Inflazome is a biotech company that develops new drugs to block harmful inflammation. The company is creating potent and selective small-molecule inhibitors of the NLRP3 inflammasome, to stop the cycle of chronic inflammation that drives Alzheimer’s (lat. morbus Alzheimerianus) and Parkinson’s diseases (lat. Parkinson scriptor morbus) as well as inflammatory bowel disease, gout, osteoarthritis, liver, kidney and cardiovascular diseases. Inflazome has already secured further investment of $63 million. Launched in 2016, Inflazome was founded on research from The University of Queensland and Trinity College Dublin in Ireland. The Series B financing will be used to advance the company's small-molecule inhibitors of the NLRP3 inflammasome in to multiple clinical trials in 2019.

Inflazome was founded on intellectual property licensed by UQ's commercialisation company UniQuest, based on work by researchers from UQ's Institute for Molecular Bioscience (IMB) and Trinity College Dublin, including IMB's Professor Matt Cooper, who is also the company's CEO.

The spinoff successfully completed a Series B financing round of €40 million ($46 million), which was led by Forbion, with Longitude Capital and founding investors, Novartis Venture Fund and Fountain Healthcare Partners, also participating.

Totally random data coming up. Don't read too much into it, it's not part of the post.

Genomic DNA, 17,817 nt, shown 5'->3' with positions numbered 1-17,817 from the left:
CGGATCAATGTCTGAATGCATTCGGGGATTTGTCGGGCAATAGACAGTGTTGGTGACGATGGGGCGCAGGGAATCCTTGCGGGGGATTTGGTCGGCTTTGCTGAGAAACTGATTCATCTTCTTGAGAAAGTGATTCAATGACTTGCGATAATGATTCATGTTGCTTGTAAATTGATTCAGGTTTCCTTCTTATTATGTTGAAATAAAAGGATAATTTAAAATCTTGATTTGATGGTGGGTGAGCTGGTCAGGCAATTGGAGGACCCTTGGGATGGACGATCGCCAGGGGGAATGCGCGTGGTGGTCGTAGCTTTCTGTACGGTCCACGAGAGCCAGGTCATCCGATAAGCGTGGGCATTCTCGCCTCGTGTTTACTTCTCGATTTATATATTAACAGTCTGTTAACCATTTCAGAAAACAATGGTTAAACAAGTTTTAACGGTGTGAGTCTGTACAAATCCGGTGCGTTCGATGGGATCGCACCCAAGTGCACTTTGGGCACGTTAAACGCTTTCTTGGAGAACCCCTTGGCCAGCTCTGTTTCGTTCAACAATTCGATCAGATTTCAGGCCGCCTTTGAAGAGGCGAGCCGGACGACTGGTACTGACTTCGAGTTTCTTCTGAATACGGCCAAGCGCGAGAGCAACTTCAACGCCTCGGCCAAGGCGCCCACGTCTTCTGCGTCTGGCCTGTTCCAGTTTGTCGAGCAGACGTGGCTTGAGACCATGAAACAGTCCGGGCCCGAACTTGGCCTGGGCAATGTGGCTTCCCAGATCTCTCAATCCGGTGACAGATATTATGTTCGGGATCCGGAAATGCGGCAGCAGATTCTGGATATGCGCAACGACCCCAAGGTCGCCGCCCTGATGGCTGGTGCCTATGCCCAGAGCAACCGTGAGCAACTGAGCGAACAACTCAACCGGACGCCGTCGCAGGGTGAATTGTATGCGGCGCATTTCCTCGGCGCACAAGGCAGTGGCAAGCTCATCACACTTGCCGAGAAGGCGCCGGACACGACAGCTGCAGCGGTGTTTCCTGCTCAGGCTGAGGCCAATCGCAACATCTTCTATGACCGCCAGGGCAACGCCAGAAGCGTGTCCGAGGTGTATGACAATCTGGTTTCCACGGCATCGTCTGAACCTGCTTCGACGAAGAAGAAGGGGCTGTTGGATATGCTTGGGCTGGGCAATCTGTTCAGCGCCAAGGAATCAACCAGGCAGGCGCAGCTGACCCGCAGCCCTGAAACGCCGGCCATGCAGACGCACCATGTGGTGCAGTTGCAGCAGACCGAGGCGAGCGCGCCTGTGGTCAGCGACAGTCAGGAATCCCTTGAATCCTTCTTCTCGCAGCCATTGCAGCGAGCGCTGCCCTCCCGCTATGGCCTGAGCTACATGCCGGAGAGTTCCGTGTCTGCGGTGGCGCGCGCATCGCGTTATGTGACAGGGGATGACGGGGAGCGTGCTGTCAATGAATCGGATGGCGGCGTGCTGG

Clinical and scientific data indicates that the NLRP3 inflammasome, a compelling biological target that regulates our innate immune response, is overactive in a broad range of serious medical conditions driven by harmful inflammation. These include neurological disorders such as Alzheimer's and Parkinson's as well as inflammatory bowel disease, gout, osteoarthritis, liver, kidney and cardiovascular diseases; conditions often inadequately treated by current therapies.

Inflazome is developing potent and selective small-molecule inhibitors of the NLRP3 inflammasome, to stop the cycle of chronic inflammation that drives such diseases. The Series B proceeds will be used to advance the Company's first-in-class NLRP3 inflammasome inhibitors into multiple clinical trials in 2019, with next-generation compounds following thereafter.

Professor Cooper, CEO, said that the potential of NLRP3 inhibitors as a drug target was incredibly exciting. The company's team looks forward to generating robust human proof of concept data with this financing, and making further progress towards developing a treatment to help millions of patients who are suffering from inflammatory diseases.

In addition, the IMB research team included Dr Rebecca Coll and Professor Avril Robertson in collaboration with Associate Professor Trent Woodruff from UQ’s Faculty of Medicine, and Professor Luke O’Neill at Trinity College Dublin.